In such phenomena "activity" is clearly an escape--an escape from boredom, from meaninglessness, and most profoundly from the emptiness that takes possession of the heart that has abandoned God) Revealed Truth, and the morality and conscience dependent upon that Truth. In the more complex manifestations of the Vitalist impulse, to which we now turn, the same psychology is at work. We shall do no more than suggest the wealth of these manifestations, for we shall examine most of them in some detail later in their role as forms of the it new spirituality."

In politics, the most successful forms of Vitalism have been Mussolini's cult of activism and violence, and Hitler's darker cult of "blood and soil"; the nature of these is too familiar to the present generation to need further comment in this context. It is perhaps not so obvious today, however, when the political barometer so clearly points to the "left," just how profound was the appeal of these movements when they appeared some forty years ago. Quite apart from the uprooted masses, who were the principle object of their exploitation, a not inconsiderable section of the intellectual and cultural avant-garde also became enthusiastic sympathizers of the Nihilist demagogues, at least for a while. If few among the sophisticated took either Naziism or Fascism as a "new religion," some at least welcomed one or the other of them as a salutary antidote to the "democracy," "science," and "progress" (that is, the Liberalism and Realism) that seemed to promise a future no sensitive man could envision without apprehension; their "dynamism," "vitality," and pseudo- traditionalism seemed deceptively "refreshing" to many who were breathing the stifling intellectual atmosphere of the time.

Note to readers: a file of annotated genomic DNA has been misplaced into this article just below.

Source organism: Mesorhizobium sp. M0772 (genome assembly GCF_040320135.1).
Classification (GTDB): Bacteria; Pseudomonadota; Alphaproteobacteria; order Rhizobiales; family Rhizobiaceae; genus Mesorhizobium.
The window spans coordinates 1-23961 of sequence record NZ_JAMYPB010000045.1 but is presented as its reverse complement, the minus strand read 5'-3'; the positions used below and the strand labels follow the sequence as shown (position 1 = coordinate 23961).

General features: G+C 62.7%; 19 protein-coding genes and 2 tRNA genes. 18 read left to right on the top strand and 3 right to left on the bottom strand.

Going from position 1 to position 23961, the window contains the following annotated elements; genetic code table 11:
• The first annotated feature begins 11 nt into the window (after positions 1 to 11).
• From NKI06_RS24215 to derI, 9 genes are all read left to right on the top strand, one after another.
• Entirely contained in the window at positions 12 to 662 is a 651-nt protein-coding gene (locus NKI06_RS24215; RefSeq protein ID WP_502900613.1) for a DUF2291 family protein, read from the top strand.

Modern art has had a similar appeal, and its similar reaction against lifeless academic "realism" has likewise led into strange fields. New and exotic sources and influences have been found in the art of Africa, the Orient, the South Seas, of prehistoric man, children, and madmen, in spiritism and occultism. Continual "experimentation" has been the rule, a constant search for "new" forms and techniques; inspiration has been found above all in the "savage," the "primitive," and the "spontaneous." Like the Futurists in their manifesto (though Futurism itself can hardly be taken seriously as art), the most typical modern artists have exalted in their works "every kind of originality, boldness, extreme violence," and they have likewise believed that "our hands are free and pure, to start everything afresh."